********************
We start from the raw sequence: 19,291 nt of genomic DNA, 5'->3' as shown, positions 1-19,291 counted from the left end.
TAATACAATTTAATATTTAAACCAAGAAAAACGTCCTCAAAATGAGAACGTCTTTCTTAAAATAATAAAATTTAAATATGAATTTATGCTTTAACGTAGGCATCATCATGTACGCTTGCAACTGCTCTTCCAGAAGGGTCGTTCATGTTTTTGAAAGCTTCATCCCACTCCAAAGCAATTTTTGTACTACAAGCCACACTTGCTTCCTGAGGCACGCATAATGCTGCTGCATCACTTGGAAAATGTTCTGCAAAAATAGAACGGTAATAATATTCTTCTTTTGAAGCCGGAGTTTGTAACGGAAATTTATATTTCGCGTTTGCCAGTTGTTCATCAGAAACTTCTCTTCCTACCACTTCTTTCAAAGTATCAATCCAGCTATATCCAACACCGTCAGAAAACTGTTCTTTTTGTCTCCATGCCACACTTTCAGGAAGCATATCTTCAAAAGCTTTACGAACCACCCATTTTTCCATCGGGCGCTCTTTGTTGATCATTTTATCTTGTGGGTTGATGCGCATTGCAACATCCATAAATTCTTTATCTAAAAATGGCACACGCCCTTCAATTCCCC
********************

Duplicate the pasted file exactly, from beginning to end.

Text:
We start from the raw sequence: 19,291 nt of genomic DNA, 5'->3' as shown, positions 1-19,291 counted from the left end.
TAATACAATTTAATATTTAAACCAAGAAAAACGTCCTCAAAATGAGAACGTCTTTCTTAAAATAATAAAATTTAAATATGAATTTATGCTTTAACGTAGGCATCATCATGTACGCTTGCAACTGCTCTTCCAGAAGGGTCGTTCATGTTTTTGAAAGCTTCATCCCACTCCAAAGCAATTTTTGTACTACAAGCCACACTTGCTTCCTGAGGCACGCATAATGCTGCTGCATCACTTGGAAAATGTTCTGCAAAAATAGAACGGTAATAATATTCTTCTTTTGAAGCCGGAGTTTGTAACGGAAATTTATATTTCGCGTTTGCCAGTTGTTCATCAGAAACTTCTCTTCCTACCACTTCTTTCAAAGTATCAATCCAGCTATATCCAACACCGTCAGAAAACTGTTCTTTTTGTCTCCATGCCACACTTTCAGGAAGCATATCTTCAAAAGCTTTACGAACCACCCATTTTTCCATCGGGCGCTCTTTGTTGATCATTTTATCTTGTGGGTTGATGCGCATTGCAACATCCATAAATTCTTTATCTAAAAATGGCACACGCCCTTCAATTCCCC